## Catastrophic experiment

Suspend your disbelief, please. This story may or may not be true, but I would like to believe it is. "My dad was a skydiver back in the '60s," writes a Reddit user. "There was a guy in his club who had the idea that he could test the axiom that 'cats always land on their feet' from freefall altitude, where he would fall with them and observe their self-righting behaviour. He had no interest in aiding their descent, just wanted to see how they behaved in freefall. In his plan, landing was the cats' problem, not his. Scientific impartiality, or some such thing. He took four stray cats up in a pillowcase for the jump. After exiting the plane, he turned the pillowcase inside out, releasing the cats. To his great surprise, all four cats attached themselves to his body immediately. With their claws. Given that cats have 18 claws each, he was punctured at least 72 times. More, probably, because he struggled vainly to remove the cats as he fell, but they were having none of it, and would reattach with even more conviction with every effort he made to pull them off. Presently, he was out of altitude, and had to turn his attention to opening the chute. Let's pause to do some math. A chute opening can generate as much as 3 Gs of force. The average cat weighs 8lb (3.6kg) at 1 G. At three Gs, this becomes 24lb (10.8kg) per cat. So when the chute opened, for a moment this guy had 72 razor sharp claws in his skin, each one being pulled down with a force of about one and a third pounds. That's 96lb of cat. He was sliced to ribbons, basically. All four cats hung on through the chute opening, although the skydiver's shredded flesh allowed each one to slip several inches. Bleeding and in misery, the skydiver managed to make a safe, if rather rough, landing in a farm field. As soon as he hit the earth, all four cats ran off across the field, leaving him to lie there bleeding from his hundred or so wounds. He was the only member of the skydiving club displeased with the results of his experiment."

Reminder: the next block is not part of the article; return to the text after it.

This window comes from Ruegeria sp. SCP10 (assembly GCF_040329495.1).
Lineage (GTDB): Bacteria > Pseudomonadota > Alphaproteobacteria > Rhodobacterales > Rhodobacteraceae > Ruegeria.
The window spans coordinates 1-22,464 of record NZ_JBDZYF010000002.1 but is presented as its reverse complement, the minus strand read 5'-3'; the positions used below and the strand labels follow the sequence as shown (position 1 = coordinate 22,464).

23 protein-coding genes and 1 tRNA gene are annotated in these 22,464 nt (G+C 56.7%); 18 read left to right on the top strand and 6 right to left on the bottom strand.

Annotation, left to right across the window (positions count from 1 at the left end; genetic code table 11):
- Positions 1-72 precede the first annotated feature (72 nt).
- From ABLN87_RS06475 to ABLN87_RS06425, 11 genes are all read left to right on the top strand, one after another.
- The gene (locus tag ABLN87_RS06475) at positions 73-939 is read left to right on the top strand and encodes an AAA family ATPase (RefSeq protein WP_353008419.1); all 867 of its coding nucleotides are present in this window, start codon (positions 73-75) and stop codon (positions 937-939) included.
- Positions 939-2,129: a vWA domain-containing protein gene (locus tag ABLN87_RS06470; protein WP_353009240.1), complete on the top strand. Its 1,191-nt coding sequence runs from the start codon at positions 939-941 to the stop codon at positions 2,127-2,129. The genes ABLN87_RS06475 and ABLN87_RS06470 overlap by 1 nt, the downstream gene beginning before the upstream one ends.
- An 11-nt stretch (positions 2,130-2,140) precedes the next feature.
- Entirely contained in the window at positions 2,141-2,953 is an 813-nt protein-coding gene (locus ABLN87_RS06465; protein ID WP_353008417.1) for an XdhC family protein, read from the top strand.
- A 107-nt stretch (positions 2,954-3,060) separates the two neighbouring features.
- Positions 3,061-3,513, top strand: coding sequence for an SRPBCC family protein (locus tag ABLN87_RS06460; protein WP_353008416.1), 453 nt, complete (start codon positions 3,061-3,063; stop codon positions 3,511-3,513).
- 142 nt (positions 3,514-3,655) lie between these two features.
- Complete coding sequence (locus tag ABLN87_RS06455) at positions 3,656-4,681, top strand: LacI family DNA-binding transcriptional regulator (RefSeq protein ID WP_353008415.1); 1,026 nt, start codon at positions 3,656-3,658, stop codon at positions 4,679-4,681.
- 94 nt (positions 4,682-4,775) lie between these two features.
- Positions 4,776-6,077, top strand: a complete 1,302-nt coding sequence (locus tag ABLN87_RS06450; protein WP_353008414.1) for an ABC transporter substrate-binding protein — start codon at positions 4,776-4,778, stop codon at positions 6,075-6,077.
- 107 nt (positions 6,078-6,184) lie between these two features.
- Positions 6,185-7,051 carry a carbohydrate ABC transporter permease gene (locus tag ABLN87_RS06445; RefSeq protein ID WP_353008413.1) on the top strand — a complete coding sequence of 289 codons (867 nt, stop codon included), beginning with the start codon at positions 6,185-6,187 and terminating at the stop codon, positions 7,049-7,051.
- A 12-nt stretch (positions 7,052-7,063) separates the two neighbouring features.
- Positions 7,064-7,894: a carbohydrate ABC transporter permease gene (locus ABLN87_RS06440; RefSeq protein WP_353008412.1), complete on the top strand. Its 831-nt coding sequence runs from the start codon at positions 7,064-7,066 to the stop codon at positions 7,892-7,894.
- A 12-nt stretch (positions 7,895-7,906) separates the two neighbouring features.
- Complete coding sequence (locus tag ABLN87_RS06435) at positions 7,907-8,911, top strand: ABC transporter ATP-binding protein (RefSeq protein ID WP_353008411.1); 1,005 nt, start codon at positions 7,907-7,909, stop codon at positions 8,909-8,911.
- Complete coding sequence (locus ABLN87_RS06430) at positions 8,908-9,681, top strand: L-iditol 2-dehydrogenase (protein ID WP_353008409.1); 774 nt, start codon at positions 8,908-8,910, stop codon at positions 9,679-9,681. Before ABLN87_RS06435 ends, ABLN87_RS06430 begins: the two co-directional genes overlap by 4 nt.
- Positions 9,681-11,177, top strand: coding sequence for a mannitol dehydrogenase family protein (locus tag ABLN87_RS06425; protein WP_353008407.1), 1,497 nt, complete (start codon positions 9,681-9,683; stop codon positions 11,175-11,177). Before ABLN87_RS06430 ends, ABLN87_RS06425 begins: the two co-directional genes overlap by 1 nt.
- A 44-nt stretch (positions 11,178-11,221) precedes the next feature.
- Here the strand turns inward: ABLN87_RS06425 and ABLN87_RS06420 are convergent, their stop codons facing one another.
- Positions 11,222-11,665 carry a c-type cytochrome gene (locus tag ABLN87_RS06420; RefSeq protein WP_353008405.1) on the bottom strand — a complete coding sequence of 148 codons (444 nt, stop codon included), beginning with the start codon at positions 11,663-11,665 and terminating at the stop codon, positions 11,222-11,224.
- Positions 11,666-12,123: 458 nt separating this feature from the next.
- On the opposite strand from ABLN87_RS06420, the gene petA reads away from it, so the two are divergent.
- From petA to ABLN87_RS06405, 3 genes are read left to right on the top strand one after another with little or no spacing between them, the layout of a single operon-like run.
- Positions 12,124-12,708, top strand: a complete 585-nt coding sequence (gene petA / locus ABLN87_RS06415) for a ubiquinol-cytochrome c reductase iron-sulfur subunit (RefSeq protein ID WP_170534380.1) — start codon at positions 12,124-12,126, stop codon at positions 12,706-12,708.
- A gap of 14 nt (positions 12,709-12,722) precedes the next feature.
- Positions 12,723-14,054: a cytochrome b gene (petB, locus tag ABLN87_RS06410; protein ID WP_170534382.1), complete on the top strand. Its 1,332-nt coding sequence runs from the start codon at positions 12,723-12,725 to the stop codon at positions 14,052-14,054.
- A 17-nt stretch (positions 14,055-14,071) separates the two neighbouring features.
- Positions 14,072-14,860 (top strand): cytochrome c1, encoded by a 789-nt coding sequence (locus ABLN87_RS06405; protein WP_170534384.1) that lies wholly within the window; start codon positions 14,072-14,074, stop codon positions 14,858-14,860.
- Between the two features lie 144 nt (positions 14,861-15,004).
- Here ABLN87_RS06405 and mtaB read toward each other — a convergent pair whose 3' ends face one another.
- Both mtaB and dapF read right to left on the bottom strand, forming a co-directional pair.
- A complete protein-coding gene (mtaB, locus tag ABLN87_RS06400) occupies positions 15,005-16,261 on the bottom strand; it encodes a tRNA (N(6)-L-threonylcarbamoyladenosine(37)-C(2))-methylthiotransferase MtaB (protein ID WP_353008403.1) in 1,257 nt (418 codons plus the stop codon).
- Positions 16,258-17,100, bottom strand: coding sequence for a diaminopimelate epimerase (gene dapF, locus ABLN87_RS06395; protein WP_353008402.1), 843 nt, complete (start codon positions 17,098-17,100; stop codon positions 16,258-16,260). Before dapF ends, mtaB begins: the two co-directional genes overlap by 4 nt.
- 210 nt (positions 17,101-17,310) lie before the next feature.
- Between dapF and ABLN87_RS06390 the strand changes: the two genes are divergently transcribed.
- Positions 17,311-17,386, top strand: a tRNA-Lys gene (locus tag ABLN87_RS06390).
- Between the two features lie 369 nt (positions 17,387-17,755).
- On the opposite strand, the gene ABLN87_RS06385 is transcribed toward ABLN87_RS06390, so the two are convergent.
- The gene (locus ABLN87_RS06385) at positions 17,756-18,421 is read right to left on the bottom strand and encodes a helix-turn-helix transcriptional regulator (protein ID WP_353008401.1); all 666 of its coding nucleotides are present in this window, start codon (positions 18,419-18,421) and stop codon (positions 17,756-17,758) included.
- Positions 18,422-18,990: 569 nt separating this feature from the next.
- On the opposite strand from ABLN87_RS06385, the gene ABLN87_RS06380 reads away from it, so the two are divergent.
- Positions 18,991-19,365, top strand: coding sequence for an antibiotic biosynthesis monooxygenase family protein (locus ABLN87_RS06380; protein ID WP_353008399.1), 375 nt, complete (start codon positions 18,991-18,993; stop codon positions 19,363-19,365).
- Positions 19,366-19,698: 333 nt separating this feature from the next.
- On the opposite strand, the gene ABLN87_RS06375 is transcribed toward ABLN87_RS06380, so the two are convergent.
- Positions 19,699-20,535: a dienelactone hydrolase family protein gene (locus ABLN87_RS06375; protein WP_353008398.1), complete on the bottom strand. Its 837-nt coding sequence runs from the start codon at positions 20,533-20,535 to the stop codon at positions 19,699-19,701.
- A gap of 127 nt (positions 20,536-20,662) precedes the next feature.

## Soap opera lullaby soothes bubs

Australian researcher Peter Hepper reported in the medical journal The Lancet that fetuses often appeared to learn to recognise the theme tune of their mother's favorite soap opera. As a newborn baby, hearing this tune would then calm them down. He tested this hypothesis by playing the theme tune of the Australian soap Neighbours to a group of newborns whose mothers watched the show. Upon hearing it, he reported, six of the seven babies promptly adopted a "quiet alert state". (Source: News of the Weird)

Call it Pantone 448 C, or "opaque couché" this is apparently the ugliest colour imaginable. Described as reminiscent of "dirt" and "death" experts chose this shade of greenish brown to use in the packaging of Australian plain cigarette packs.

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